These articles provide additional information on the genetic inheritance patterns of 3β-HSD deficiency, associated genes, and patient advocacy resources for individuals affected by this condition.

Furthermore, PubMed also offers a wealth of information on other rare diseases and genetic conditions. Researchers and healthcare professionals can learn more about these topics to further their understanding of rare genetic conditions and improve patient care.

In conclusion, PubMed is a valuable scientific resource that provides a comprehensive collection of articles on various topics, including rare genetic conditions like 3β-hydroxysteroid dehydrogenase deficiency. Researchers and healthcare professionals can rely on PubMed to access the latest scientific findings, case studies, and resources related to this condition and other rare diseases.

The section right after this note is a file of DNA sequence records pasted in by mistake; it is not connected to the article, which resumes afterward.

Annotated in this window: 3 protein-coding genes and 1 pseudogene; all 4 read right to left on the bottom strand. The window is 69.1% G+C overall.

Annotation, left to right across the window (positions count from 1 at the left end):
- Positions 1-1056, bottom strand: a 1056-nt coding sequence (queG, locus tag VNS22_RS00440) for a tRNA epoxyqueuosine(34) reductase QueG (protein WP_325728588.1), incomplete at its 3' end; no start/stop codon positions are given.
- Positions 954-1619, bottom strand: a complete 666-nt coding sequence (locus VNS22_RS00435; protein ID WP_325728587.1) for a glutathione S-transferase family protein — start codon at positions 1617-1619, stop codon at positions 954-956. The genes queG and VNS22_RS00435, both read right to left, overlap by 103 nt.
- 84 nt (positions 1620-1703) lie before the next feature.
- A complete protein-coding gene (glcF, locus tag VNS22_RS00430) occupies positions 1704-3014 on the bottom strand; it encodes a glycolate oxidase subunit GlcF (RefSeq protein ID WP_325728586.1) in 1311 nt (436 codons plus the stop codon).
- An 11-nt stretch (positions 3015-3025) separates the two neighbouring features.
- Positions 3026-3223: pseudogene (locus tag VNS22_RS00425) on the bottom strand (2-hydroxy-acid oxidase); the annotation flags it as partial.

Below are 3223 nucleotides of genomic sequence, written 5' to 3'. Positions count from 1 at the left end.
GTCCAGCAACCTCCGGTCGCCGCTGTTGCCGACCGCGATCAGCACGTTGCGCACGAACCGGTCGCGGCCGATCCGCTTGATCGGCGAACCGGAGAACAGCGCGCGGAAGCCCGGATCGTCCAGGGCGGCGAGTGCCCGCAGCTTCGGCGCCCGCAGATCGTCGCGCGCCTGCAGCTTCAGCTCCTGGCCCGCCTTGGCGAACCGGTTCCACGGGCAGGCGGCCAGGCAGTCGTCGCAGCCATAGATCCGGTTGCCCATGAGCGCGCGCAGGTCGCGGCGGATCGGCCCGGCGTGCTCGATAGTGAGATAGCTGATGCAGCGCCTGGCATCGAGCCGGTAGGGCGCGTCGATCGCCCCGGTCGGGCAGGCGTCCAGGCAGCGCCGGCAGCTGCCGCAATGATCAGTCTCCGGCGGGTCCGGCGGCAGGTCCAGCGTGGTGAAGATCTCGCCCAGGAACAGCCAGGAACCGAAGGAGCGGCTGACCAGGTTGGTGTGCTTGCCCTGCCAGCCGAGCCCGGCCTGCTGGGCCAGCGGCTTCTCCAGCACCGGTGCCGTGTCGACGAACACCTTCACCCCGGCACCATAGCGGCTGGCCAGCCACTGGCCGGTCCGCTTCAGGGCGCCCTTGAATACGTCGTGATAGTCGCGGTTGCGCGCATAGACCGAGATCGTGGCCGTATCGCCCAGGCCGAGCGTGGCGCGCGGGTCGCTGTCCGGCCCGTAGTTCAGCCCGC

References

  • Copeland SC. Molecular basis and clinical significance of genetic defects in 3β-hydroxysteroid dehydrogenase.
  • Learn More: OMIM provides additional information about this genetic condition.
  • Catalog of Genes and Diseases: The Genetic Testing Registry (GTR) contains information about the genetic tests available for 3β-Hydroxysteroid Dehydrogenase Deficiency, including gene names, types, and inheritance patterns.
  • Scientific Articles and Research: PubMed is a database of scientific articles and research papers that provide information about 3β-Hydroxysteroid Dehydrogenase Deficiency. Some articles include: